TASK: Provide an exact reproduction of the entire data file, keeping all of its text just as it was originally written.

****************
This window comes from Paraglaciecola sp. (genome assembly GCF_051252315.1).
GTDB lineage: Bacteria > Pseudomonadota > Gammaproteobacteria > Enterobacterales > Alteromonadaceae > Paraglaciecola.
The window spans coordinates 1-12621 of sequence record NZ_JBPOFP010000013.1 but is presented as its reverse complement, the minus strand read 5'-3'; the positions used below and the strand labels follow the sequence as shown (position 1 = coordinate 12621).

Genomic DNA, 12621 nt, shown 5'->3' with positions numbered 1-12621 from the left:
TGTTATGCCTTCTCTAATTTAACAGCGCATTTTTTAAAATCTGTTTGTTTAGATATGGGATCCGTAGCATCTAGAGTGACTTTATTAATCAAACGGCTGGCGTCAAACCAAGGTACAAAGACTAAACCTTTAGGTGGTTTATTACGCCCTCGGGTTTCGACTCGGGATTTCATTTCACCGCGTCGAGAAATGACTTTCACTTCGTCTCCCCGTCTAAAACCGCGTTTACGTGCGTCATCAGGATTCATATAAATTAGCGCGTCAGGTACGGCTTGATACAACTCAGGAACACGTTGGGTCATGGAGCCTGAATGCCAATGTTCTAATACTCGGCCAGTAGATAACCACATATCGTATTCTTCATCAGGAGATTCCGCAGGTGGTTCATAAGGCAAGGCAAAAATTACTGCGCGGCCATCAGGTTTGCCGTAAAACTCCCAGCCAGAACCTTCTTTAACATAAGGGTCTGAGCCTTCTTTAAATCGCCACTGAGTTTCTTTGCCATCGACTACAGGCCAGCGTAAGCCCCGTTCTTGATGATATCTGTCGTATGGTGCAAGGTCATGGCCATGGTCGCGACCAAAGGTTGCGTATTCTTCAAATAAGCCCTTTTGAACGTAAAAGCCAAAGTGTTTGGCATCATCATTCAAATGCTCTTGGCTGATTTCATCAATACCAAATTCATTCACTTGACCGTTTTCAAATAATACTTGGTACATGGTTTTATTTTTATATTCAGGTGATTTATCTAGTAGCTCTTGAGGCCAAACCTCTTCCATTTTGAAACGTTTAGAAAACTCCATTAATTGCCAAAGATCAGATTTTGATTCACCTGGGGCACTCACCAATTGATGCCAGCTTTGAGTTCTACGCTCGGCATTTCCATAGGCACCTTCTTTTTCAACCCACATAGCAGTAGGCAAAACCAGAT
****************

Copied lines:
This window comes from Paraglaciecola sp. (genome assembly GCF_051252315.1).
GTDB lineage: Bacteria > Pseudomonadota > Gammaproteobacteria > Enterobacterales > Alteromonadaceae > Paraglaciecola.
The window spans coordinates 1-12621 of sequence record NZ_JBPOFP010000013.1 but is presented as its reverse complement, the minus strand read 5'-3'; the positions used below and the strand labels follow the sequence as shown (position 1 = coordinate 12621).

Genomic DNA, 12621 nt, shown 5'->3' with positions numbered 1-12621 from the left:
TGTTATGCCTTCTCTAATTTAACAGCGCATTTTTTAAAATCTGTTTGTTTAGATATGGGATCCGTAGCATCTAGAGTGACTTTATTAATCAAACGGCTGGCGTCAAACCAAGGTACAAAGACTAAACCTTTAGGTGGTTTATTACGCCCTCGGGTTTCGACTCGGGATTTCATTTCACCGCGTCGAGAAATGACTTTCACTTCGTCTCCCCGTCTAAAACCGCGTTTACGTGCGTCATCAGGATTCATATAAATTAGCGCGTCAGGTACGGCTTGATACAACTCAGGAACACGTTGGGTCATGGAGCCTGAATGCCAATGTTCTAATACTCGGCCAGTAGATAACCACATATCGTATTCTTCATCAGGAGATTCCGCAGGTGGTTCATAAGGCAAGGCAAAAATTACTGCGCGGCCATCAGGTTTGCCGTAAAACTCCCAGCCAGAACCTTCTTTAACATAAGGGTCTGAGCCTTCTTTAAATCGCCACTGAGTTTCTTTGCCATCGACTACAGGCCAGCGTAAGCCCCGTTCTTGATGATATCTGTCGTATGGTGCAAGGTCATGGCCATGGTCGCGACCAAAGGTTGCGTATTCTTCAAATAAGCCCTTTTGAACGTAAAAGCCAAAGTGTTTGGCATCATCATTCAAATGCTCTTGGCTGATTTCATCAATACCAAATTCATTCACTTGACCGTTTTCAAATAATACTTGGTACATGGTTTTATTTTTATATTCAGGTGATTTATCTAGTAGCTCTTGAGGCCAAACCTCTTCCATTTTGAAACGTTTAGAAAACTCCATTAATTGCCAAAGATCAGATTTTGATTCACCTGGGGCACTCACCAATTGATGCCAGCTTTGAGTTCTACGCTCGGCATTTCCATAGGCACCTTCTTTTTCAACCCACATAGCAGTAGGCAAAACCAGAT